“The other group of cows only got 8 hours of light each day, to see if there is an impact on colostrum production.  There is data from Maryland and Illinois on lactating cows, showing positive response to more daylight hours.  It works commercially, from a lactating cow perspective, so we wanted to see if it has an effect on colostrum production,” says Erickson. Jersey cows reduce production of colostrum in winter.  Even though the cows appear to have a full udder, they do not release colostrum until 12 hours later, which may be too late to provide adequate immune development in calves.

Colostrum Substitutes

There are a number of colostrum replacers on the market, but some are more effective than others.  There is great variation in quality of products, and price.  You usually get what you pay for.  There is a difference between colostrum replacers and colostrum supplements–designed to be given with colostrum.  Generally they have fairly low IgG concentrations, such as less than 50 grams.  These are to be mixed with colostrum.  Their effectiveness has not been supported by research.

Colostrum replacers are intended to be fed instead of cow colostrum and as a rule would be higher in terms of antibody concentration, at least 100 grams per dose.  There are two kinds of replacers.  One is made from plasma.  The company gets cattle blood from slaughterhouses and harvests plasma.  These types of products have been on and off the market over the years because of BSE.  For a while it was thought that all blood-based products should be banned, but in actuality they are considered to have zero risk for transmission of BSE because the organism that causes BSE lives only in the brain and not in blood. In terms of disease risk, it would be very low.

Also, it is treated with radiation, which kills pathogens but does not harm the antibodies.  Excessive heating is what destroys antibodies, and this is why you can’t autoclave or pasteurize colostrum at high temperatures.  The finished product is tested periodically to make sure no pathogens are coming through, and radiation seems to work.

The other type of replacer is made from bovine colostrum purchased from dairies.  It is checked for quality and dried into a powder and irradiated to kill pathogens.  The company contracts with dairies to make sure the cows are properly vaccinated, to have antibodies against all major diseases that the calves might be exposed to.

When choosing a replacer, select one that has been tested and performs well.  You can’t always go by the amount of antibody it contains.  Tests have shown differences in absorption of the IgG by the calf.  Calves seem to absorb some products fairly well, and others not so much, and it may be differences in the manufacturing, so it’s best to choose a product that has been tested, with data to show it has worked.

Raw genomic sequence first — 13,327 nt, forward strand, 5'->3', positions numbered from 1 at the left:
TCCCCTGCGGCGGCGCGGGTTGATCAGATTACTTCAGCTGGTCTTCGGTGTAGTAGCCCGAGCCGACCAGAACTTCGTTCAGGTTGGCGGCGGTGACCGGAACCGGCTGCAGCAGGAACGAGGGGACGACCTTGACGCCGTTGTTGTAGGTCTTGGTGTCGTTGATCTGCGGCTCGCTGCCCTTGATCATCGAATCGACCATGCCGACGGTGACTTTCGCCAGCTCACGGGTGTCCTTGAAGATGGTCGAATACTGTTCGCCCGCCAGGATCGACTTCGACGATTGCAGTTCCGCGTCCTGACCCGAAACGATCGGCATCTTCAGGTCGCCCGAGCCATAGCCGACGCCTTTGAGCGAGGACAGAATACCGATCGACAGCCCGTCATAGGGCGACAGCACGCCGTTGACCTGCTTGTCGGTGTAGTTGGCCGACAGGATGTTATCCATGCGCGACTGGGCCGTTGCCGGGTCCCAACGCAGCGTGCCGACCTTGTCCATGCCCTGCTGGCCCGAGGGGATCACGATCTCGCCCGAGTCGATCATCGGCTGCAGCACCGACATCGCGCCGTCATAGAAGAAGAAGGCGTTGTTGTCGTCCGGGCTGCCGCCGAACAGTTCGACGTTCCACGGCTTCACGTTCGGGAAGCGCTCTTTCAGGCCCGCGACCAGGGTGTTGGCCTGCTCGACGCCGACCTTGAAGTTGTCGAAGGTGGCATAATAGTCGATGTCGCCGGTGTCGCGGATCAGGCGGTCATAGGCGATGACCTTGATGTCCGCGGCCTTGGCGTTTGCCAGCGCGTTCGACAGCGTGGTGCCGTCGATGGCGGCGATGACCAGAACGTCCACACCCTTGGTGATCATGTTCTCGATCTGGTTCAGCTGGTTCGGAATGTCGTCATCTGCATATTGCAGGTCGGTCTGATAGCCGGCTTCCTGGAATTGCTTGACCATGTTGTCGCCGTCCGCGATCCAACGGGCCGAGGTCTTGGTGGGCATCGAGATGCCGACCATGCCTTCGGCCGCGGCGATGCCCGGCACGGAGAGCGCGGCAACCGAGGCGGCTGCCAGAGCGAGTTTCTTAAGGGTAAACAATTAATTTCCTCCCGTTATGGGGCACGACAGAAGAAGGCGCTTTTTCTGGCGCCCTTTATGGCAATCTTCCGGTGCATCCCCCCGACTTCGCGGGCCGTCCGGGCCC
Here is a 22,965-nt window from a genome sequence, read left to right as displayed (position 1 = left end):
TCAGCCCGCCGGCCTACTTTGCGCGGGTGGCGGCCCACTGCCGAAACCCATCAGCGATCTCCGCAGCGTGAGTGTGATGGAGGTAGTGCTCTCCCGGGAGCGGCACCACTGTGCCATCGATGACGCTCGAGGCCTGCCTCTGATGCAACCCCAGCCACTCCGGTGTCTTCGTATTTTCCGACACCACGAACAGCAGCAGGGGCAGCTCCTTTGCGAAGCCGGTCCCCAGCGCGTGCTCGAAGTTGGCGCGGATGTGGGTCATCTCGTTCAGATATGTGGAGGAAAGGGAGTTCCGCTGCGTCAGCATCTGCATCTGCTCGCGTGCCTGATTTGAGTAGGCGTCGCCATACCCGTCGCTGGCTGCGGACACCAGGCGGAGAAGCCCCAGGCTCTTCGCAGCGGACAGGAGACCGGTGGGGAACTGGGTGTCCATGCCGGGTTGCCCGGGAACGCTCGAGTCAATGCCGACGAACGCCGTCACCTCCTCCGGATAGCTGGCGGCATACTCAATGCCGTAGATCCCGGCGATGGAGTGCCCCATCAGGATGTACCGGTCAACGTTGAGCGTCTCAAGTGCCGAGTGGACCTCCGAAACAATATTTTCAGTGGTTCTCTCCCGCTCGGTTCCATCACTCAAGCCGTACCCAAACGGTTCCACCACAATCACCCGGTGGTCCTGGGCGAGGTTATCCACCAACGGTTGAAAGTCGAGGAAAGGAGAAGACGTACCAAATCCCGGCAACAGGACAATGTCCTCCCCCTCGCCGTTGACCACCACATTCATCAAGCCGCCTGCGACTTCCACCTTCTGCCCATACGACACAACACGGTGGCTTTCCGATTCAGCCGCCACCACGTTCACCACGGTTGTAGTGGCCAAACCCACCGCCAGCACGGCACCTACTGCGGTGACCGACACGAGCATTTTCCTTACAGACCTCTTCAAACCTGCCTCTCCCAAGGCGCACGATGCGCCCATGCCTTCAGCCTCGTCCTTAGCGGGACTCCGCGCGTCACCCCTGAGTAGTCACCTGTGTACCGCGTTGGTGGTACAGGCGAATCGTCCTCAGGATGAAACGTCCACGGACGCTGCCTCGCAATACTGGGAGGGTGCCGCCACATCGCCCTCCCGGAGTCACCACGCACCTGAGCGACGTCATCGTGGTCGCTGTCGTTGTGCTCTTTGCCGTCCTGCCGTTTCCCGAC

Good replacers can be a time and labor saver.  It’s hard to beat fresh colostrum but there are times you just don’t have any, or it might take too long to thaw some banked colostrum.  Frozen colostrum will keep up to a year or more in a freezer but if it’s 2 years old the quality may be questionable.  The thing that damages it the most, however, is if you thaw it and re-freeze it.  Every time you re-freeze it you kill more of the antibodies.  If you thaw it out and for some reason don’t have to use it, don’t re-freeze it.

Tips On Feeding Colostrum

There are some diseases that can come through colostrum.  Make sure that any fresh or frozen colostrum you use comes from your own herd, or a herd that you trust—that has the same diseases you do or preferably does not have any diseases you don’t have.

With dairy colostrum the calf will need a gallon.  Generally you can give this all at once if they’ll drink that much, or use an esophageal feeder and force it into them.  Sometimes a calf will nurse half of it from a bottle and then you’d tube feed the rest.  Make sure the colostrum is warm enough.  It should be above body temperature and feel warm to your finger, but not hot.  It will lose some heat during feeding and you don’t want to feed it cool to a cold calf.  If nursing from a bottle, the calf will always be more interested if it’s warm.